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Proof of funds is simply the verification you provide to show you have the money required for a transaction. For example, in real estate, a seller may ask you to provide proof of funds to show that you can cover the costs of purchasing a home.
Proof of funds can be requested whether you’re opting for a mortgage or buying the property with cash; in either case, the seller and lender will want to know that you can finance the transaction.
If you’ve been involved in real estate beyond just buying and selling your primary home, you might have heard the term transactional funding or transactional loans. Transactional funding is not as commonly known as some other forms of financing, but it is definitely a valuable addition to your arsenal of loan options.
Understanding what these loans are, how they work, and the pros and cons of using them will help you evaluate when they might be a good fit for your investment strategy.
Transactional funding is a short-term, hard money loan that allows a wholesaler or investor to purchase a property without using any of their own funds. Lenders provide 100% of the required financing, as long as the borrower can prove that there is another end buyer in place to purchase the property within a short time frame.
Some transactional lenders allow for a loan period of only 24 hours, but most provide a timeframe of two to five days. Transactional funding is a great way to do a fast flip, and can be highly profitable if done correctly.
Transactional loans are also sometimes referred to as flash funding, same-day funding, or ABC funding.
Transactional funds are loaned by a private, hard money lender, and can be used on any type of real estate.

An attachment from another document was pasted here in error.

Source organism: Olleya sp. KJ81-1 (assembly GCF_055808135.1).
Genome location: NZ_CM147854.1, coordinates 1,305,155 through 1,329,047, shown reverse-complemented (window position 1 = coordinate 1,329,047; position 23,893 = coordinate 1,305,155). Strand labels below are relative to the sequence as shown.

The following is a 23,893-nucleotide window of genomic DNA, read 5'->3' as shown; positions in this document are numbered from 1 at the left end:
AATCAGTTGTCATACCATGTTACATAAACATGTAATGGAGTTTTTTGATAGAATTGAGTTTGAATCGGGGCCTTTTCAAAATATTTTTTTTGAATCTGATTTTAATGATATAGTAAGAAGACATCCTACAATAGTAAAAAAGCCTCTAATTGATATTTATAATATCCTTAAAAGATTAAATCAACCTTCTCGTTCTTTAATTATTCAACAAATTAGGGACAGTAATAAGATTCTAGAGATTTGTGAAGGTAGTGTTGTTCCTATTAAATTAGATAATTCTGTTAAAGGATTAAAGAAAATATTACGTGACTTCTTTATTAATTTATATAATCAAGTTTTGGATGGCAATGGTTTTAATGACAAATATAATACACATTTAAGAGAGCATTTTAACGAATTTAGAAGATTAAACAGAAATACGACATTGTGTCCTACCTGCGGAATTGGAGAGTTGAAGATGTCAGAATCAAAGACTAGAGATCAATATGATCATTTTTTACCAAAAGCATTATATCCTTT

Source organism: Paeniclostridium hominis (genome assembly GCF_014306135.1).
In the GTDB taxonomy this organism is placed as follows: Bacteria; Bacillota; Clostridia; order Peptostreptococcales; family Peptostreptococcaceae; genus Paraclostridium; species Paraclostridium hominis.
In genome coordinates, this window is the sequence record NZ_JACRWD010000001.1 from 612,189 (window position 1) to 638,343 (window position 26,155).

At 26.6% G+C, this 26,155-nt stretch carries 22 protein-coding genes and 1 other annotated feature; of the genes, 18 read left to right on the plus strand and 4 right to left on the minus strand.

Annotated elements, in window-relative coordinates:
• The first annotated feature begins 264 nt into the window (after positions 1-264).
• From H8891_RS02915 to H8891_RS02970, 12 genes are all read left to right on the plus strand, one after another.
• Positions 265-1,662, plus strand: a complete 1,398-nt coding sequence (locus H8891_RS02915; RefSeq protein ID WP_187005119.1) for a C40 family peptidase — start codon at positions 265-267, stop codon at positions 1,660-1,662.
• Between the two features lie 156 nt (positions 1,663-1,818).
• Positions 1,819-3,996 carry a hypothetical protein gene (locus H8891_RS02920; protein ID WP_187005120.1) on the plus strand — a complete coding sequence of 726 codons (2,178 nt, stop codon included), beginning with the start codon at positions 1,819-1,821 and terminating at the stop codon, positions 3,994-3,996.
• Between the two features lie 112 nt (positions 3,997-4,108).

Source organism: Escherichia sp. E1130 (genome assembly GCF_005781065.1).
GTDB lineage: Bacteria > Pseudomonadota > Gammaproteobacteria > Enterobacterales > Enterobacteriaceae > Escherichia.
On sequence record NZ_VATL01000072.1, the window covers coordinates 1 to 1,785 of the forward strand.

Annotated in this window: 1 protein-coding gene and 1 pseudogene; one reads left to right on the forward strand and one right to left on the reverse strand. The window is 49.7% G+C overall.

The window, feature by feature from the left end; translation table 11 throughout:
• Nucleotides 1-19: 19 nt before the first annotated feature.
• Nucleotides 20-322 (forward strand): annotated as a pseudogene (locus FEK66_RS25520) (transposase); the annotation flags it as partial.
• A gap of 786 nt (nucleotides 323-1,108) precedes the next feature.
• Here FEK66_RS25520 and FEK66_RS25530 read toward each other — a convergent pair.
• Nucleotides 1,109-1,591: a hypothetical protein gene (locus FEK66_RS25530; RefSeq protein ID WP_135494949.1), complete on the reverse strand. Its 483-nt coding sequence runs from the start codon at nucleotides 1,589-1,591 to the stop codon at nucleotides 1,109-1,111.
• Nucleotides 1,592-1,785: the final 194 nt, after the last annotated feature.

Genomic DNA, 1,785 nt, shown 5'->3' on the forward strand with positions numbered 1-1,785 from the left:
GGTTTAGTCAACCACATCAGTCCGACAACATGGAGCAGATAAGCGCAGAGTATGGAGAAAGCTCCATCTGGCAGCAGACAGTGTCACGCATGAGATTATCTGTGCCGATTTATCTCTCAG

Transactional funding works when there are three parties involved (besides the lender). This is where the term ABC funding comes from: The original owner and seller is “A,” the investor is “B,” and the end buyer is “C.”
Transactional funding works like this:
Both transactions will be fully funded and take place within a couple of days of each other.
A final consideration is closing costs, and it’s up to the investor to be aware of the details his/her lender requires. Many lenders will cover all closing costs associated with the A-B sale, and their fees can range from $1,500 to $5,000 per transaction. All of the lender’s costs and fees will be deducted from the investor’s profit at the closing table.
Typical examples of properties that are flipped using transactional funding can include:
For example, if an investor is working with a buyer who wants to move to Texas from out of state, the investor will look for properties. The investor finds a house in Texas that needs a quick face lift and negotiates a price of $200,000.
The investor signs a contract with the end buyer, to sell the property to the buyer for $250,000. The investor secures a transactional loan and coordinates closing dates, along with any minor work that can be done in one or two days.
After two closings, the investor’s profit starts at $50,000 — minus lender and any contractor fees. Fees from hard money lenders vary, but assuming a 15% for closing costs and another 2% loan fees, our investor walks away with over $40,000 and didn’t have to invest any of their own money.
There are a lot of benefits for the investor who knows how to organize transactional funding:
There aren’t really “cons” or “disadvantages” to transactional loans. There are, however, some aspects of transactional funding designed to protect the other parties involved, which can be difficulties for investors.
Qualifying for a transactional loan is much easier than qualifying for a traditional loan. It’s generally even easier than qualifying for other types of hard money loans. Credit checks, appraisals, proof of employment, etc., are not required.
What you do need:
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